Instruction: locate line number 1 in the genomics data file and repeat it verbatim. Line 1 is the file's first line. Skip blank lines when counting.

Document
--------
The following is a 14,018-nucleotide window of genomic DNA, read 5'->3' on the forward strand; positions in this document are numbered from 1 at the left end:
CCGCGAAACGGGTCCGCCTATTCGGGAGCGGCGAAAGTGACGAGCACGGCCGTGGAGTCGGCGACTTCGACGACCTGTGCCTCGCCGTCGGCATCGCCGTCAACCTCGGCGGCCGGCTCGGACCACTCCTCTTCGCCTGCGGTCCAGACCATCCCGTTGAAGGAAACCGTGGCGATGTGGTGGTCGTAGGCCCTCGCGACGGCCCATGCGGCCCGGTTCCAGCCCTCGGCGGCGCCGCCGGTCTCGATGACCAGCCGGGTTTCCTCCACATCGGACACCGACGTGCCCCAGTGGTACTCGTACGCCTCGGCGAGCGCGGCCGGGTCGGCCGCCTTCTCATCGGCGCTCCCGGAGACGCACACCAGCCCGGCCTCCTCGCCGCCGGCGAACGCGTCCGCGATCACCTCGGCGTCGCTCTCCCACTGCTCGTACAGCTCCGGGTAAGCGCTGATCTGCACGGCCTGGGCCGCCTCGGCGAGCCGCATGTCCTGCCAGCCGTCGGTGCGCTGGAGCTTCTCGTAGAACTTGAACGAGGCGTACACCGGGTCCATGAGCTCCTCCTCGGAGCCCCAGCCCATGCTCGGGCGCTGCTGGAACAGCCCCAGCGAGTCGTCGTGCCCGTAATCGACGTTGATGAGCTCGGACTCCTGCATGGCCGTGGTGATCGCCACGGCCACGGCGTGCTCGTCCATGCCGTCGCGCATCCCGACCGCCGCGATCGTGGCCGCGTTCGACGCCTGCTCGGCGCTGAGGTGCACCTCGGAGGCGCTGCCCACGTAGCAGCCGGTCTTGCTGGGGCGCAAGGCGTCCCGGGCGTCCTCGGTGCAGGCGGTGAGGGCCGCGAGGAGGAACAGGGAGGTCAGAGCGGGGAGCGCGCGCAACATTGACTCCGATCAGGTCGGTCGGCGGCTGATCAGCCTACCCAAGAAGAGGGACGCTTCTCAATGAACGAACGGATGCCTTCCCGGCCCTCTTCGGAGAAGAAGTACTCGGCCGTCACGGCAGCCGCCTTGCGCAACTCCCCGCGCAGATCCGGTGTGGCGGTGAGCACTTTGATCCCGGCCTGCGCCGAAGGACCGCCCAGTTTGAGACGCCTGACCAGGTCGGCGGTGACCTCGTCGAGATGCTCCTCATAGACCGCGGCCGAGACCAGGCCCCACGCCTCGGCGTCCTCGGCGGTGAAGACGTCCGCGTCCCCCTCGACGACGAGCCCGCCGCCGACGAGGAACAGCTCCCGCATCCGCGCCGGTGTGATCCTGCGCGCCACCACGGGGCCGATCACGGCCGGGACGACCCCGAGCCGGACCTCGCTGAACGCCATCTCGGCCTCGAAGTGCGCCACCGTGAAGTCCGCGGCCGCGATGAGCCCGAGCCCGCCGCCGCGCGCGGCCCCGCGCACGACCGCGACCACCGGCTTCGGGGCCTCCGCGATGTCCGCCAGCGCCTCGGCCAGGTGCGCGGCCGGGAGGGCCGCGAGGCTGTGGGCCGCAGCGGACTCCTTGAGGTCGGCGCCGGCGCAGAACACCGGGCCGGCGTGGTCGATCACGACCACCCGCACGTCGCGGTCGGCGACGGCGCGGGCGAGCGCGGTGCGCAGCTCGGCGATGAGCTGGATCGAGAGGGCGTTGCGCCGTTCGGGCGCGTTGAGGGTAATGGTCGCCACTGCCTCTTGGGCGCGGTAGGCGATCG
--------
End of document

The following is a 14,018-nucleotide window of genomic DNA, read 5'->3' on the forward strand; positions in this document are numbered from 1 at the left end: